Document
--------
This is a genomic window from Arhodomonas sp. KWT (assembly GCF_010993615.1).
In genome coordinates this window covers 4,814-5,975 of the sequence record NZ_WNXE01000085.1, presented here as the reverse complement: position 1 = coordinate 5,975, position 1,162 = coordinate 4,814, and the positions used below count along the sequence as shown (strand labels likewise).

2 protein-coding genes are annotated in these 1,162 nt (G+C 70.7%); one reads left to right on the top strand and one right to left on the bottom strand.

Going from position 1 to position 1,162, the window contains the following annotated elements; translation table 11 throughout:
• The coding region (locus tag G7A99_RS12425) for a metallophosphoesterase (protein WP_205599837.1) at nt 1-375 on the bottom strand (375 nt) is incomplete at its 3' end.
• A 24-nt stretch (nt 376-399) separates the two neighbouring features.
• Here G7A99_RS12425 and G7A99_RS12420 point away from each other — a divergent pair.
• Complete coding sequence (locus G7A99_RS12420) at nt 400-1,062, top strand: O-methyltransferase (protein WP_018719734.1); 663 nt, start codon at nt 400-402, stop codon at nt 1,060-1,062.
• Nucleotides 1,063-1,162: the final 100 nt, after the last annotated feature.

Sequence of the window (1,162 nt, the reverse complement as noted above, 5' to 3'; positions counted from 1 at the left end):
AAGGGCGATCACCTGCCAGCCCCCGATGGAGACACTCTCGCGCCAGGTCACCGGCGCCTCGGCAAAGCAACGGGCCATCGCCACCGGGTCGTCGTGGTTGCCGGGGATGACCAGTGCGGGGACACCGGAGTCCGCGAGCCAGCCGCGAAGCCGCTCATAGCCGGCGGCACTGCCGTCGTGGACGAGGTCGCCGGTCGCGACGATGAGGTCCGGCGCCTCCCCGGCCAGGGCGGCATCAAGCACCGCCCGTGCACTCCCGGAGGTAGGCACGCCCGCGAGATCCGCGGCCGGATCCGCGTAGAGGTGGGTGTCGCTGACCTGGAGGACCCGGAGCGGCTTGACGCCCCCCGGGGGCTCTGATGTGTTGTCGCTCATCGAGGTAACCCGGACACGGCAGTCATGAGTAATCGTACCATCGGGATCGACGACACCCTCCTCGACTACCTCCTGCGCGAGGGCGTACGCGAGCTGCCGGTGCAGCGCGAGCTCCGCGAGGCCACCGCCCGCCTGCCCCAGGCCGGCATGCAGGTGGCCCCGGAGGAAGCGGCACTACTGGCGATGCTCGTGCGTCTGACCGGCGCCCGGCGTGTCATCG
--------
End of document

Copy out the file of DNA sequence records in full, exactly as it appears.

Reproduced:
This is a genomic window from Arhodomonas sp. KWT (assembly GCF_010993615.1).
In genome coordinates this window covers 4,814-5,975 of the sequence record NZ_WNXE01000085.1, presented here as the reverse complement: position 1 = coordinate 5,975, position 1,162 = coordinate 4,814, and the positions used below count along the sequence as shown (strand labels likewise).

2 protein-coding genes are annotated in these 1,162 nt (G+C 70.7%); one reads left to right on the top strand and one right to left on the bottom strand.

Going from position 1 to position 1,162, the window contains the following annotated elements; translation table 11 throughout:
• The coding region (locus tag G7A99_RS12425) for a metallophosphoesterase (protein WP_205599837.1) at nt 1-375 on the bottom strand (375 nt) is incomplete at its 3' end.
• A 24-nt stretch (nt 376-399) separates the two neighbouring features.
• Here G7A99_RS12425 and G7A99_RS12420 point away from each other — a divergent pair.
• Complete coding sequence (locus G7A99_RS12420) at nt 400-1,062, top strand: O-methyltransferase (protein WP_018719734.1); 663 nt, start codon at nt 400-402, stop codon at nt 1,060-1,062.
• Nucleotides 1,063-1,162: the final 100 nt, after the last annotated feature.

Sequence of the window (1,162 nt, the reverse complement as noted above, 5' to 3'; positions counted from 1 at the left end):
AAGGGCGATCACCTGCCAGCCCCCGATGGAGACACTCTCGCGCCAGGTCACCGGCGCCTCGGCAAAGCAACGGGCCATCGCCACCGGGTCGTCGTGGTTGCCGGGGATGACCAGTGCGGGGACACCGGAGTCCGCGAGCCAGCCGCGAAGCCGCTCATAGCCGGCGGCACTGCCGTCGTGGACGAGGTCGCCGGTCGCGACGATGAGGTCCGGCGCCTCCCCGGCCAGGGCGGCATCAAGCACCGCCCGTGCACTCCCGGAGGTAGGCACGCCCGCGAGATCCGCGGCCGGATCCGCGTAGAGGTGGGTGTCGCTGACCTGGAGGACCCGGAGCGGCTTGACGCCCCCCGGGGGCTCTGATGTGTTGTCGCTCATCGAGGTAACCCGGACACGGCAGTCATGAGTAATCGTACCATCGGGATCGACGACACCCTCCTCGACTACCTCCTGCGCGAGGGCGTACGCGAGCTGCCGGTGCAGCGCGAGCTCCGCGAGGCCACCGCCCGCCTGCCCCAGGCCGGCATGCAGGTGGCCCCGGAGGAAGCGGCACTACTGGCGATGCTCGTGCGTCTGACCGGCGCCCGGCGTGTCATCG